I lead a group of citizens and a couple Alderman on projects to improve our small town. Someone had the idea of repainting our old building advertising signs. I repainted the 1st sign, the Occident Flour sign, in August of 2016.
For 2017, we decided to repaint the 2nd sign, the Swing & Steidinger sign.
My historical research shows these 2 men were only in business together for about 24 months. They formed the business in 1891, and it is very likely this sign was painted then.
The biggest challenge on this project was the missing letters between the 3rd and 4th windows. The current owner of the building bought it in 1982. He ran a story in the local newspaper asking if anyone knew what the missing letters were. The ex-mayor saw the story, and reported the missing letters were only visible if we had a rain from the North (which is unusual for us). Within a couple of weeks of running the newspaper story, we got a rain from the North. The building owner went across the street to the second story of the building opposite of his, and wrote down the missing letters. He kept this information in his building folder, which he loaned to me.
I took a photo of the building and imported it into Google Sketchup. I drew each letter, one by one, in Sketchup. For the missing letters, I first copied a letter from another word if possible. If the letter was not previously used, I made a new letter as close to the old 1891 font style as I could.
For missing letters or words, I made a wood pattern letter using 3/16" thick Luan plywood. I needed a way to scale my photo in Sketchup. I went back to the sight, and measured the horizontal distance between 4 of the posts that hold up the awning. I then made my wood letters.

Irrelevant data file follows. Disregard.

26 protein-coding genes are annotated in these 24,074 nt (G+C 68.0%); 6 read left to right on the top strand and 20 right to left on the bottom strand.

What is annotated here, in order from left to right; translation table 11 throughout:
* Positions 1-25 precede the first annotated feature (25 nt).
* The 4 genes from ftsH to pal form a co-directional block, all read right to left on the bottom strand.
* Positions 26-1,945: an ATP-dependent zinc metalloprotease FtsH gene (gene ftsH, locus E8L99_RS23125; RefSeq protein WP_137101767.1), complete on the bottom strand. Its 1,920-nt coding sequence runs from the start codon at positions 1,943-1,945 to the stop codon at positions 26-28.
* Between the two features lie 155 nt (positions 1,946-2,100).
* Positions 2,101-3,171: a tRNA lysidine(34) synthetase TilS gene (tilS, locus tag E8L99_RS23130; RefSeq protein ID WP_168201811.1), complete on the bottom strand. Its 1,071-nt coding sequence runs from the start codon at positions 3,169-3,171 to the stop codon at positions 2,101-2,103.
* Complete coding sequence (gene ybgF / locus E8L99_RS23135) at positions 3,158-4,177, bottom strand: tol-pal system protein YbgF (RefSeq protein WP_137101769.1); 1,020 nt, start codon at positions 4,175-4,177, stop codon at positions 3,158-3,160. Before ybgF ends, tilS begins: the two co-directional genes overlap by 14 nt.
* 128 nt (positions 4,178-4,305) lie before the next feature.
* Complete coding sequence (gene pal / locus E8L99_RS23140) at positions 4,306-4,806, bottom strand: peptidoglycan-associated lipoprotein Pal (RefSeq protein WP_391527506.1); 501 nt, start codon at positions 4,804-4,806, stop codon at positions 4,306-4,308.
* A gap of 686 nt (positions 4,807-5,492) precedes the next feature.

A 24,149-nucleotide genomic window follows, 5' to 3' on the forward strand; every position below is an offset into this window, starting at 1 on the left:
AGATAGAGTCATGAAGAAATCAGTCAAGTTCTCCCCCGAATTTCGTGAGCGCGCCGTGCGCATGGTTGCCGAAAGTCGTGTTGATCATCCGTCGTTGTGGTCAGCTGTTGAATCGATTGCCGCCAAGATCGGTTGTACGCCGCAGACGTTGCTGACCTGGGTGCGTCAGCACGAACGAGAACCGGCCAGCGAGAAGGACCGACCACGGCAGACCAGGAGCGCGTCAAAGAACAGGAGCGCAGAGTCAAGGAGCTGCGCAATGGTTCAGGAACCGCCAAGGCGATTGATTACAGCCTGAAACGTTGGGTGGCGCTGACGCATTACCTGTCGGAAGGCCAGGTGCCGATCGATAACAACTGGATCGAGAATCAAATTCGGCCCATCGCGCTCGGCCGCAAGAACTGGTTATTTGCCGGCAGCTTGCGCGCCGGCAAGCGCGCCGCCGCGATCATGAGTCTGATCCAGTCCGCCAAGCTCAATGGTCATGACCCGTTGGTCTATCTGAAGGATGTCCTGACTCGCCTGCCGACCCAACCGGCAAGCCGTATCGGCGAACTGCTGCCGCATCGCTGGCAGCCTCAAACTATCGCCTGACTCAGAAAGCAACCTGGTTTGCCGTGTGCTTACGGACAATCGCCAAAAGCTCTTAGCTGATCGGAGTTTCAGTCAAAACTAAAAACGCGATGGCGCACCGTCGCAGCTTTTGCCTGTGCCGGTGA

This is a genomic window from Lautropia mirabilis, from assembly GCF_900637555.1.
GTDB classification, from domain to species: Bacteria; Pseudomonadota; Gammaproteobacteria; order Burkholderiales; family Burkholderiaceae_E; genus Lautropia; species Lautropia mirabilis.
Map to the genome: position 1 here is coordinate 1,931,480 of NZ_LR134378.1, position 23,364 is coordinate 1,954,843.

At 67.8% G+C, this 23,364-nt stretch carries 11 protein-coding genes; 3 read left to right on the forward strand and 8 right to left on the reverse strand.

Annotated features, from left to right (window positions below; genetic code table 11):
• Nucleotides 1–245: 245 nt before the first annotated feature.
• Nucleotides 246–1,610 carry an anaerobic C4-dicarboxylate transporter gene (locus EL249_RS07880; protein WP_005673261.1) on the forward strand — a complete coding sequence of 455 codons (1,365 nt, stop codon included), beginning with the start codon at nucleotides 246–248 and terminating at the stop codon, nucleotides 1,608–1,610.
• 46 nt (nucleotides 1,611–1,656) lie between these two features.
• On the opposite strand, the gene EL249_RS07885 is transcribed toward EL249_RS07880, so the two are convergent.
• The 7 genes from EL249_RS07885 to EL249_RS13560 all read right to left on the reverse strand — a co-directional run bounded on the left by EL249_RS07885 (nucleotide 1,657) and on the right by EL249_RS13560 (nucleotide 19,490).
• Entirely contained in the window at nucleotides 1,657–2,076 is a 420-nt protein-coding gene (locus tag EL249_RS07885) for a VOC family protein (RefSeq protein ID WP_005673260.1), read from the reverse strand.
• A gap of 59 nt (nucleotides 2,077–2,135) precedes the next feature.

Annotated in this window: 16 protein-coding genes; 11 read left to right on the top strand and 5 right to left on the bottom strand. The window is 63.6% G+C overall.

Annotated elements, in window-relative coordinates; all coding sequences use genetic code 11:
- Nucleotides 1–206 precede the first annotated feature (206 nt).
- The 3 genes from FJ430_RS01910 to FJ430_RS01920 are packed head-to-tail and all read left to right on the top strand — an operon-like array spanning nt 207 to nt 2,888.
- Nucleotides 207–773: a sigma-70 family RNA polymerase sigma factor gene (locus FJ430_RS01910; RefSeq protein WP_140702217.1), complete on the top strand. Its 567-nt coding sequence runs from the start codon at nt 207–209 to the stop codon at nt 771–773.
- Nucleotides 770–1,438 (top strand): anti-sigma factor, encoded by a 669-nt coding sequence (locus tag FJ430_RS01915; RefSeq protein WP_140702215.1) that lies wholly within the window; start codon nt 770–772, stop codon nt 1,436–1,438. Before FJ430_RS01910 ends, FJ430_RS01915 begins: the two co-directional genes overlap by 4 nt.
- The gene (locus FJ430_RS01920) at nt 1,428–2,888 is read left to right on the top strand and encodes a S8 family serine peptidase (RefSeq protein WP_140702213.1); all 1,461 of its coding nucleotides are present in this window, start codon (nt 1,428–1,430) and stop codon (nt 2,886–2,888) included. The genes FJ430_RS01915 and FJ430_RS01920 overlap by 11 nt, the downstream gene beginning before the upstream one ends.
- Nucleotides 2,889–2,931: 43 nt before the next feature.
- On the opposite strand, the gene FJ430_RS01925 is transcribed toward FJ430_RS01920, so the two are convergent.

Unfortunately, this scaling method did not work. The first wood pattern wood I needed to use was "Tanks". When I took the wood pattern to the wall, I noticed it was visibly too small, compared to the wording above. Using a man-lift, I measured the height and width of the first U in Agricultural at the top. When I got home, I compared the actual dimensions to the Sketchup dimensions.......and entered them into an Excel file.
Per the spreadsheet above, the average scaling error resulted in a need to scale the Sketchup photo up by a factor of 1.19. I did this on the Tanks word, and it worked fine. I then made the 3 missing lines of text, roofing, grouting, and repair............and the wood patterns worked fine as well.
I prepared some notes to use for a local Pontiac radio station interview on the project. These notes summarize the project...........
Swing & Steidinger sign project
-Fairbury Improvement Group
-Goals are to improve quality of life for current citizens and make Fairbury an attractive place for visitors
-We use a list of changes and improvements to manage our projects